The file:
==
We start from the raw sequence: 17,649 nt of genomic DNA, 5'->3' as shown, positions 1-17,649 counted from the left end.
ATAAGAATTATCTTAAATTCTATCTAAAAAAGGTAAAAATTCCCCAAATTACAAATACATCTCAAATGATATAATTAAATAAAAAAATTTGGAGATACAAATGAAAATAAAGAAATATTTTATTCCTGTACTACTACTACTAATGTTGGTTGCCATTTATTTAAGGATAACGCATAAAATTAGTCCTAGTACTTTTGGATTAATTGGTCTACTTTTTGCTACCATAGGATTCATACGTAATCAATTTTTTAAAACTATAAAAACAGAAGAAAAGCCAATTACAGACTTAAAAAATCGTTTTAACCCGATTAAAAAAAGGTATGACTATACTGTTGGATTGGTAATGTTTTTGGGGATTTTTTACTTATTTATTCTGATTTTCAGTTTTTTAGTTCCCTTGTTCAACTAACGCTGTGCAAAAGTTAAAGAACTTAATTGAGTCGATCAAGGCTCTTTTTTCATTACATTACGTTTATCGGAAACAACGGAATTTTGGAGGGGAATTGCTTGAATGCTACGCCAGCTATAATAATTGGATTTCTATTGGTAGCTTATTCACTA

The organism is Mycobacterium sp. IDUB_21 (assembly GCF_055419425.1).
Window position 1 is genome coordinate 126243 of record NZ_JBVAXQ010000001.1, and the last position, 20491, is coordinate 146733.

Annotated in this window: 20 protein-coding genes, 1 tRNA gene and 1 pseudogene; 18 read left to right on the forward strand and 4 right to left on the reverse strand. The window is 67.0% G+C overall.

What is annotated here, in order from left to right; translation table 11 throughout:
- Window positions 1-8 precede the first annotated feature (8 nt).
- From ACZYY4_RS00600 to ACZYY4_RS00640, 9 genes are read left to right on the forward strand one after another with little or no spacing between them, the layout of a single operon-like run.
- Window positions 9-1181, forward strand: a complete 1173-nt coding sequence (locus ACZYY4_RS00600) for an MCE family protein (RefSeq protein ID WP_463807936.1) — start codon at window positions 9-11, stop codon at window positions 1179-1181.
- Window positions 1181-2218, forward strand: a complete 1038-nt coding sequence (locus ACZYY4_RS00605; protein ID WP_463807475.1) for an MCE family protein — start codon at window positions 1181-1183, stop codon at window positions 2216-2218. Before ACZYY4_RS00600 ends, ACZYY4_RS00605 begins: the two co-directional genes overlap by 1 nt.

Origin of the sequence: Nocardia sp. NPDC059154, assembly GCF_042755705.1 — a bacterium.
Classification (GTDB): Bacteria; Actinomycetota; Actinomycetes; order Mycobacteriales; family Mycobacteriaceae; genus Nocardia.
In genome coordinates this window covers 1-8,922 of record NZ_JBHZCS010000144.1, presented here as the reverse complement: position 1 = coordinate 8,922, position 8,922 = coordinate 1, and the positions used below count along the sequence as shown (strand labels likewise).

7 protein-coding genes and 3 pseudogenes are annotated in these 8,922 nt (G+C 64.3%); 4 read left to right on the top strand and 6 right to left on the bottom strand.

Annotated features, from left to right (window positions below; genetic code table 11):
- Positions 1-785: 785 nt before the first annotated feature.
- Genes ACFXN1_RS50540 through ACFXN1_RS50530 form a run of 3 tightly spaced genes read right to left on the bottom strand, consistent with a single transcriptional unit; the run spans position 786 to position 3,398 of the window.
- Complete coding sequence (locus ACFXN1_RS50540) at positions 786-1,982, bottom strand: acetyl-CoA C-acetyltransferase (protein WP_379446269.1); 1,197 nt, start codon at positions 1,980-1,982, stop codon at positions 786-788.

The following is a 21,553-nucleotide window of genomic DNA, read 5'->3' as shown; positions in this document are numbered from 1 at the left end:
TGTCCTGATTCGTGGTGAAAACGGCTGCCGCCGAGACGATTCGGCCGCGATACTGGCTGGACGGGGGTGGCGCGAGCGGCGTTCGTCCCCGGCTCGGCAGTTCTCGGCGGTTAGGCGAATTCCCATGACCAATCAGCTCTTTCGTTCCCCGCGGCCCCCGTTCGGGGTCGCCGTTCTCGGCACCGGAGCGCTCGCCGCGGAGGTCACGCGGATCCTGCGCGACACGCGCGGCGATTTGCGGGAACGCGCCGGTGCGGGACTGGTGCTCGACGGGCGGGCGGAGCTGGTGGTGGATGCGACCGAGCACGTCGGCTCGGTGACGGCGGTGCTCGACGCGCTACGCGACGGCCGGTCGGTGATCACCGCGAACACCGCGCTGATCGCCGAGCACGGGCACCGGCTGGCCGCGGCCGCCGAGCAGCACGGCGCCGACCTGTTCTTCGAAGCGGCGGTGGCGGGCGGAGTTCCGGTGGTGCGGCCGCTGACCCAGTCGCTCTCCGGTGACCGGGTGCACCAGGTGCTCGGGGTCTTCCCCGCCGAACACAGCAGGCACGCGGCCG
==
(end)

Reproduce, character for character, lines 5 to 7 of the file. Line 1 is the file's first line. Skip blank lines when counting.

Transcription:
Annotated in this window: 20 protein-coding genes, 1 tRNA gene and 1 pseudogene; 18 read left to right on the forward strand and 4 right to left on the reverse strand. The window is 67.0% G+C overall.

What is annotated here, in order from left to right; translation table 11 throughout:
- Window positions 1-8 precede the first annotated feature (8 nt).